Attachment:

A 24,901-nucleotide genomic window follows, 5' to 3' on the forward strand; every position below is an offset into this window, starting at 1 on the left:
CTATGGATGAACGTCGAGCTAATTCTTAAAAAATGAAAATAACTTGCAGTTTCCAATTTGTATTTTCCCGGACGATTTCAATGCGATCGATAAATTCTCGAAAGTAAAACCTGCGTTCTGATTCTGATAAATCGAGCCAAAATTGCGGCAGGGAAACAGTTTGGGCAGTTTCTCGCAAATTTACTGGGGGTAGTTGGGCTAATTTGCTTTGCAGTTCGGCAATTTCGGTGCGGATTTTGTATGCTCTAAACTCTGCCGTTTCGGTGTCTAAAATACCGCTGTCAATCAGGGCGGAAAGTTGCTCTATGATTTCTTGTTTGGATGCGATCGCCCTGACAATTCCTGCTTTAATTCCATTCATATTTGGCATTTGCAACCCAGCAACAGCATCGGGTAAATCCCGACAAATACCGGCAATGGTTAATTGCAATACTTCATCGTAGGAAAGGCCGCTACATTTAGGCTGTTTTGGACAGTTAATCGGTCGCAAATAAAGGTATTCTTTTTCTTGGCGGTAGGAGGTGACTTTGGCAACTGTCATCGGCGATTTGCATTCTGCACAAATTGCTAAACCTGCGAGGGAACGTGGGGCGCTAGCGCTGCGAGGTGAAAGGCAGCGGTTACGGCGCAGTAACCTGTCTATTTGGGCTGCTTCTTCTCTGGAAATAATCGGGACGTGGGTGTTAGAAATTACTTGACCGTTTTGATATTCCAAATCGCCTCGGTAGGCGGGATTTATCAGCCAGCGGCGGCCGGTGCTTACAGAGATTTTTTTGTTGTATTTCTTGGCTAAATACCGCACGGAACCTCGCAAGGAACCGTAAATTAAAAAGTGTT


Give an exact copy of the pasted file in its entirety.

A 24,901-nucleotide genomic window follows, 5' to 3' on the forward strand; every position below is an offset into this window, starting at 1 on the left:
CTATGGATGAACGTCGAGCTAATTCTTAAAAAATGAAAATAACTTGCAGTTTCCAATTTGTATTTTCCCGGACGATTTCAATGCGATCGATAAATTCTCGAAAGTAAAACCTGCGTTCTGATTCTGATAAATCGAGCCAAAATTGCGGCAGGGAAACAGTTTGGGCAGTTTCTCGCAAATTTACTGGGGGTAGTTGGGCTAATTTGCTTTGCAGTTCGGCAATTTCGGTGCGGATTTTGTATGCTCTAAACTCTGCCGTTTCGGTGTCTAAAATACCGCTGTCAATCAGGGCGGAAAGTTGCTCTATGATTTCTTGTTTGGATGCGATCGCCCTGACAATTCCTGCTTTAATTCCATTCATATTTGGCATTTGCAACCCAGCAACAGCATCGGGTAAATCCCGACAAATACCGGCAATGGTTAATTGCAATACTTCATCGTAGGAAAGGCCGCTACATTTAGGCTGTTTTGGACAGTTAATCGGTCGCAAATAAAGGTATTCTTTTTCTTGGCGGTAGGAGGTGACTTTGGCAACTGTCATCGGCGATTTGCATTCTGCACAAATTGCTAAACCTGCGAGGGAACGTGGGGCGCTAGCGCTGCGAGGTGAAAGGCAGCGGTTACGGCGCAGTAACCTGTCTATTTGGGCTGCTTCTTCTCTGGAAATAATCGGGACGTGGGTGTTAGAAATTACTTGACCGTTTTGATATTCCAAATCGCCTCGGTAGGCGGGATTTATCAGCCAGCGGCGGCCGGTGCTTACAGAGATTTTTTTGTTGTATTTCTTGGCTAAATACCGCACGGAACCTCGCAAGGAACCGTAAATTAAAAAGTGTT